More-sophisticated pools, however, require more-sophisticated controls. And, in some cases, even if a pool doesn't require a sophisticated control system that can accommodate 20 or more pieces of equipment, pool owners may want some of the features it provides anyway.

"Consumers want everything automated these days," says Barry Brunye, executive vice president of Goldline Controls in San Diego. "Nobody wants the labor and hassle of having to go out there, clean the pool, chemically treat the pool and so forth, and that's why everything is automated, from automatic cleaners to automatic chlorination and controls. You get a virtually maintenance-free pool by adding all these things."

Even builders who stick to one brand can usually offer their clients a range of controls at various price points. And explaining all the available options is critical since "consumers often don't know what they want when it comes to controls," says Stone. "They don't even know what's available, generally speaking. So they'll usually rely on the recommendation of the builder."

When customers understand all the benefits of the more-expensive control, they may choose that — because even the most price-conscious consumer can appreciate the conveniences high-end controls provide.

For example, in addition to offering the ability to program filter pumps cycles and other equipment, some high-end controls feature macro buttons, which are single buttons that turn a few things on at once. According to David MacCallum, general manager for automation at Pentair Pool Products, Sanford, N.C., "With your basic control, you get on/off. Push a button, something comes on, and push it again and it goes off. Whereas with a higher-end control, it may have macro capabilities so you push one button and it triggers multiple events to happen: lights come on, spa goes on, etc."

"How convenient is that for homeowners when they can push one button and it creates a party mood," says Gabel.

More-sophisticated controls also offer homeowners alternative ways to communicate with their equipment beyond the standard wall-mounted keypad. "In a lot of cases now there's interfacing to a cell phone or a PC," says Stone. "So from your PC or desktop computer, you can be at home or work, and you can glance at or even in some cases adjust your pool or spa functions. In some cases you can have your pool begin to communicate to you. It'll send you an e-mail alert that says something about your pool or spa has changed. Maybe it's the water chemistry or it's gotten to a point at which, because you can set up alarms and alerts and the water level, chlorine level or temperature moves beyond a range, it sends you an e-mail to let you know you should look at it."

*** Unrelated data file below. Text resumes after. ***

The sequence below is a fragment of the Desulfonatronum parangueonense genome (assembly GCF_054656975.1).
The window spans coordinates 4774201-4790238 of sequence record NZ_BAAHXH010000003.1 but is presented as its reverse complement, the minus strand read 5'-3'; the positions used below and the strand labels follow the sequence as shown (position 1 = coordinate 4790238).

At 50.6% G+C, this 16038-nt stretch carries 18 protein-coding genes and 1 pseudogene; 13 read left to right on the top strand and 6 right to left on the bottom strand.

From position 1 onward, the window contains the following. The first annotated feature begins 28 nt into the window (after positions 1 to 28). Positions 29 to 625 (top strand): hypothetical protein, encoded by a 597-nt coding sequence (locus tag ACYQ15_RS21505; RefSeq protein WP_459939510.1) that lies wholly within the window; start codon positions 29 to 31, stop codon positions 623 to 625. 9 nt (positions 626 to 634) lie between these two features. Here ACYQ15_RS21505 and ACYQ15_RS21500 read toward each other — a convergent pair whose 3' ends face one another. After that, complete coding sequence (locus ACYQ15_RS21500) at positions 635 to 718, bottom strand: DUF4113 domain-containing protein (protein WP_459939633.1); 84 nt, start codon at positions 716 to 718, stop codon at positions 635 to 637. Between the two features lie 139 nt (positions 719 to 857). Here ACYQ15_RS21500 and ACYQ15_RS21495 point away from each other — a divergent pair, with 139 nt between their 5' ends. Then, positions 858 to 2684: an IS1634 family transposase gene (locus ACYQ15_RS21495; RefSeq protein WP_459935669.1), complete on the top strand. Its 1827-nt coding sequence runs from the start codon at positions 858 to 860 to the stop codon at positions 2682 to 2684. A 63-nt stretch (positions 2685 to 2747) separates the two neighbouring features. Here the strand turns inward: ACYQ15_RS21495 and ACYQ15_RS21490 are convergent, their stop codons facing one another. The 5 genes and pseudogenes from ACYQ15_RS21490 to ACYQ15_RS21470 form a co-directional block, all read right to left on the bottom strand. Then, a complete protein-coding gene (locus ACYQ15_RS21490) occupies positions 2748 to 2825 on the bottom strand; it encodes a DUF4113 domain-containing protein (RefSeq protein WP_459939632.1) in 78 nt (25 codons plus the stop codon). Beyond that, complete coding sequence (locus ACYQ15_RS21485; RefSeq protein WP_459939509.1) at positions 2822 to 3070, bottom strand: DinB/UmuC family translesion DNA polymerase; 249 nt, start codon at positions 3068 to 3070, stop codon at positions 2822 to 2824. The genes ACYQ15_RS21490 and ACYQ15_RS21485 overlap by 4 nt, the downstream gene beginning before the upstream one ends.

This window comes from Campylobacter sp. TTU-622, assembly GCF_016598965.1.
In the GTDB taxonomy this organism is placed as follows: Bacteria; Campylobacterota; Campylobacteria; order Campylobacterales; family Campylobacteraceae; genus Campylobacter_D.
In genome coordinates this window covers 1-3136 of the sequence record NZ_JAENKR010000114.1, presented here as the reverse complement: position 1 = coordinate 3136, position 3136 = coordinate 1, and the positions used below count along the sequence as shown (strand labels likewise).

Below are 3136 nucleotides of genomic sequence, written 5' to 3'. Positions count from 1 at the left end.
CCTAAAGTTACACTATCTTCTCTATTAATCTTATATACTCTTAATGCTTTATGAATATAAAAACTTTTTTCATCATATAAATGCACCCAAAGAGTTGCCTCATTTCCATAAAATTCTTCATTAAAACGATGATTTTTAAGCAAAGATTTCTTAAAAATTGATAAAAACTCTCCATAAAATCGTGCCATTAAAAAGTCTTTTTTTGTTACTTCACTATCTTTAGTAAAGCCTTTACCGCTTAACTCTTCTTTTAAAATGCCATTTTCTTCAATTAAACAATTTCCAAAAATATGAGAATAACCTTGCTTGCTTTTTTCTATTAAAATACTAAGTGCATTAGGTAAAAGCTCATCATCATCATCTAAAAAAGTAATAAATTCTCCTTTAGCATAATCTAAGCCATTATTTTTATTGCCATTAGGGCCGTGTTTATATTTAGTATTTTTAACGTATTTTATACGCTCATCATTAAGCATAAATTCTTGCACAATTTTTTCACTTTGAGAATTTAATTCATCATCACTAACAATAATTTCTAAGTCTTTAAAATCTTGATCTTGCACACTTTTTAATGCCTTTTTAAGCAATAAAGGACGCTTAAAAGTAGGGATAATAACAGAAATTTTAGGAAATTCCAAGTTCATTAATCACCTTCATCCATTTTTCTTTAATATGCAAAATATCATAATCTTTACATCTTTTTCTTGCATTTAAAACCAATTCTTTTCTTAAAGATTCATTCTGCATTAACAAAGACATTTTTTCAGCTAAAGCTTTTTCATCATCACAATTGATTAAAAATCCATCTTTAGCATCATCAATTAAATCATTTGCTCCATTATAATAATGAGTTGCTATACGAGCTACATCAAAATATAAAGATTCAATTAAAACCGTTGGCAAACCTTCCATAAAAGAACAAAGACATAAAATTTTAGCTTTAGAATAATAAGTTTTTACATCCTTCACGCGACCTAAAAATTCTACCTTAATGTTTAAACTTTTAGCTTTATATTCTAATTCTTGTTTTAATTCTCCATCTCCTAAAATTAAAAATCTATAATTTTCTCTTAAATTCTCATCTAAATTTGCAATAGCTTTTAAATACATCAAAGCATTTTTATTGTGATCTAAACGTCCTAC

These methods of communicating via controls are made possible through wireless technology, which has taken off in the last few years in the pool and spa industry. A wireless hand-held control, in particular, is the kind of option many consumers are willing to pay for even if they don't need it. "Wireless controls give you one great feature that a wired cannot, and that is portability," says Ustianowski. A wireless control allows homeowners to turn lights and other features on and off anywhere in the backyard. Well, within limits. Users are generally limited by a 300-foot range, says MacCallum.

Wireless controls can also accommodate established backyards. "If the home is already built and then the homeowners decide they want a pool, there may already be a big patio and you don't want to rip it up," says Stone. "So builders can install wireless controls for the pool and you can usually put them anywhere you want. That's very convenient."

One drawback to wireless controls used to be that they were only transmitters, but now manufacturers are introducing wireless transceivers. This technology has revolutionized the market, says Ustianowski. "The whole philosophy behind wireless is that you can turn on a piece of equipment from inside your house or in your backyard and not have to walk out to the pad. But there's only one problem — when you hit the button, you don't know if the equipment is on or not, so you might actually be turning it off.

"So when they came out with bidirectional, where the equipment actually talks back to the unit in your hand saying, 'I'm on,' and a light illuminates to let the user know it's on — that's when the wireless market really took off. Because now you've got information about what's going on outside in your hand without actually having to walk out there."